Of course, many still worry about the potential legal complications of giving health advice over the internet. But you don’t have to get all WebMD in your Twitter account to be a resource. The LiveLight Clinic shares healthy lifestyle tips and smoothie recipes. Likewise, a family dental clinic could blog about healthy, sugar-free picnic foods for summer.

Whether they’re in your facility or not, you can help patients (and potential patients) by sharing information about health-related topics.

Extend Your Sphere of Influence

Did you know Baylor Health has been serving patients for more than a century? They also offer financial assistance to patients so that money need not be a barrier to getting quality care.

And, by the way, these folks are in Texas and I’m halfway across the country in Indiana. I’ve never seen any of their ads, so how do I know about them at all?

Google.

I wanted some healthy tailgating recipes, and that’s when I found Baylor Health’s fantastic Pinterest board. While I was there, I saw so much useful content that I kept browsing.

I would never have found out about Baylor Health if they hadn’t had such an engaging web presence. But they’re definitely on my radar — and now, they’re on yours, too.

No Marketing Budget? No Problem!

There’s a saying in the healthcare field: “There are only so many ways to draw blood.” Normally, it’s used as a way of simplifying things. And while there may only be so many ways to draw blood, there are a thousand ways to get the word out about your organization — without spending a dime.

That’s where social media comes in.

One of the first social media success stories is that of Gary Vaynerchuk, who used YouTube to promote his father’s small wine store. Soon people were coming in and buying bottles of wine priced as high as $10,000 (each!). Surely, Vaynerchuk would be able to quantify the exact relationship between time invested on social media and company profits.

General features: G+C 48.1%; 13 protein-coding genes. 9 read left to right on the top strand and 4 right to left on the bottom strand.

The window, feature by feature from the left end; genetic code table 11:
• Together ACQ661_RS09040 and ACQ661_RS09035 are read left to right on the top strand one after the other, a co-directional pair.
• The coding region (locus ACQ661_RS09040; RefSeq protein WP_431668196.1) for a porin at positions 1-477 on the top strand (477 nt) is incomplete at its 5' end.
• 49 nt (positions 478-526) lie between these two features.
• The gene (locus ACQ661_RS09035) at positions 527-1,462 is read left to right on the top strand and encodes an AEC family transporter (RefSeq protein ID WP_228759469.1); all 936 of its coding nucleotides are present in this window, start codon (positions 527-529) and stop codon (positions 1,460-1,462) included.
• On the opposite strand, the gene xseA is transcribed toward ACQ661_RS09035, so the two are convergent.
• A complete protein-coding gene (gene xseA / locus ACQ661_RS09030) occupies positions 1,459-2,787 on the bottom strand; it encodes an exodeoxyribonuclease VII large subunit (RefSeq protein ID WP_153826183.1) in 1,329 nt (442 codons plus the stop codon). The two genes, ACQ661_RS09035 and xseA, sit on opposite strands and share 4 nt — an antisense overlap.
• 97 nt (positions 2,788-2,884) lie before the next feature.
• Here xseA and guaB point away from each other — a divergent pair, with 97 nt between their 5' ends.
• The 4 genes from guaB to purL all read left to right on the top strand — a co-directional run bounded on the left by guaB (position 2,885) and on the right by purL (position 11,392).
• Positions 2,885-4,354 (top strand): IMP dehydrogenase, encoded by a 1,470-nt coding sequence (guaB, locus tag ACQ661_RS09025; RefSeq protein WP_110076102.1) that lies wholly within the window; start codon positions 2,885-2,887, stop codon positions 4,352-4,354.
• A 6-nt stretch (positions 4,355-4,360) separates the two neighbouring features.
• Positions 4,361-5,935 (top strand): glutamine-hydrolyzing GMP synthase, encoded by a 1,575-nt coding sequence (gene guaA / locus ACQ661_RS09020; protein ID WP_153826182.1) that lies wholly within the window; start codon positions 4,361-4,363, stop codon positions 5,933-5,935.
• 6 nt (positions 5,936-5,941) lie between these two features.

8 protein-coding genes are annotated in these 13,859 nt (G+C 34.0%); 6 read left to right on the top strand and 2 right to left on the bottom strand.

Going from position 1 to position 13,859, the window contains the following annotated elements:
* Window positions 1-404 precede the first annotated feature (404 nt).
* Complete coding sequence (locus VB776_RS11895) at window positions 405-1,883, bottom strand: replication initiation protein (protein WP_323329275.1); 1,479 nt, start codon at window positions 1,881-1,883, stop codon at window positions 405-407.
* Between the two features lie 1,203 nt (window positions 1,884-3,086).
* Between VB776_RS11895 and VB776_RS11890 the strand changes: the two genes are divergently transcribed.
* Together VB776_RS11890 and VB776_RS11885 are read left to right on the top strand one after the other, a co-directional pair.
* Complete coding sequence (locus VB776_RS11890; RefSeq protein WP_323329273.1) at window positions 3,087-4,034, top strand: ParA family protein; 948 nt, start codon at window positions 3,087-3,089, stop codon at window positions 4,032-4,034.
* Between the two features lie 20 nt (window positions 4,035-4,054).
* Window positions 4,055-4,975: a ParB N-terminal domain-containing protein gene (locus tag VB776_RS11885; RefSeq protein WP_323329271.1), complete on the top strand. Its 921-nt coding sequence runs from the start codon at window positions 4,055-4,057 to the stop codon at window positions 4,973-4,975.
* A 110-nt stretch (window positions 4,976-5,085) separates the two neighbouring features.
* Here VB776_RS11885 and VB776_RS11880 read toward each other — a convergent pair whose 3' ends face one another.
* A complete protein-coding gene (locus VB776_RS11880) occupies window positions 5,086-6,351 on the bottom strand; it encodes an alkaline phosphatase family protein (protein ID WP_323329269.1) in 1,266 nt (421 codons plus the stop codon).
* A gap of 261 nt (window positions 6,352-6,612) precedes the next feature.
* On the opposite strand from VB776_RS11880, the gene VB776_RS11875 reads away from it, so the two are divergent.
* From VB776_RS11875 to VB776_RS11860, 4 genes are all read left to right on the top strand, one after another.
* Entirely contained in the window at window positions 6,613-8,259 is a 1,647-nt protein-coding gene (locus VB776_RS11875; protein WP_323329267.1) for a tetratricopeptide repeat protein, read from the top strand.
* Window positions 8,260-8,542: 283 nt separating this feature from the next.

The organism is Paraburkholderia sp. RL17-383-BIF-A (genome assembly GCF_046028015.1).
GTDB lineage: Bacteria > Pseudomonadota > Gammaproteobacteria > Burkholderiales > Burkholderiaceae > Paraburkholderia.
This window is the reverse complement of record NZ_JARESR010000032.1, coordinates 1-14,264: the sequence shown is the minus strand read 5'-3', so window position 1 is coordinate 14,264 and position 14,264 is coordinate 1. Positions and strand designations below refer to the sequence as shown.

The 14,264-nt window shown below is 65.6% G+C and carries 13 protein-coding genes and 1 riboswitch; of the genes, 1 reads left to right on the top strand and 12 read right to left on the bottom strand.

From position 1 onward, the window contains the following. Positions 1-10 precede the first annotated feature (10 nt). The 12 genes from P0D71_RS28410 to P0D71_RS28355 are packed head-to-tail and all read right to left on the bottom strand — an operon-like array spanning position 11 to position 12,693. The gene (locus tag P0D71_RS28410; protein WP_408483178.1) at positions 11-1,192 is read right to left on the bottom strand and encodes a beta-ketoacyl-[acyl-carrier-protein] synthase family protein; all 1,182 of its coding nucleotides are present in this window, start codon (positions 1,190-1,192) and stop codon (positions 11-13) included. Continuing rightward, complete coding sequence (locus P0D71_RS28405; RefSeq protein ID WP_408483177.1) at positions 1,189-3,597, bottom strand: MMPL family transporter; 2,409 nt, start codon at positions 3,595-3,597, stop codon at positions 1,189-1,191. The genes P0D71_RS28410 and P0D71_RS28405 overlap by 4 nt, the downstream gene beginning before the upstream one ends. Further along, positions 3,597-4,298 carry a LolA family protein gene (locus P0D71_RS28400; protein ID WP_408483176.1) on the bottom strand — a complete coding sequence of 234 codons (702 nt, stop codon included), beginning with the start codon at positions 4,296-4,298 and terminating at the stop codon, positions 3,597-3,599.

But when asked directly, he simply replied, “What’s the ROI [return on investment] of your mother?”

There’s rarely a round of budget cuts when marketing isn’t on the chopping block. The unfortunate part is that even if budgets are cut, expected outcomes often remain the same. Social media is a great tool to have in your repertoire, regardless of the size of your budget.

Social media isn’t guaranteed to help fill up your waiting room, it’s true. But the connection between your social media presence and your total patient experience shouldn’t be ignored, even if it’s not easy to quantify.

 


Via Plus91
more...
No comment yet.
Rescooped by MindStream Creative from Healthcare and Technology news
Scoop.it!

Get that Hospital Trending - How to Make an Impact on Social Media -

Get that Hospital Trending - How to Make an Impact on Social Media - | Medical Marketing | Scoop.it

Is it going to be Twitter or Facebook? How about Pinterest or Instagram? Clearly, social media must continue to play a role in the current consumer-driven healthcare arena, but how do marketers manage this growing field? With over a billion active users on Facebook alone, according to The Guardian, effective leverage becomes a necessity.

The goal for most businesses today goes beyond just staying active in social media. Most want to get something trending, because it garners attention for the brand. For hospitals, that means making an impact both in the community and in the industry.

Deliver Incentives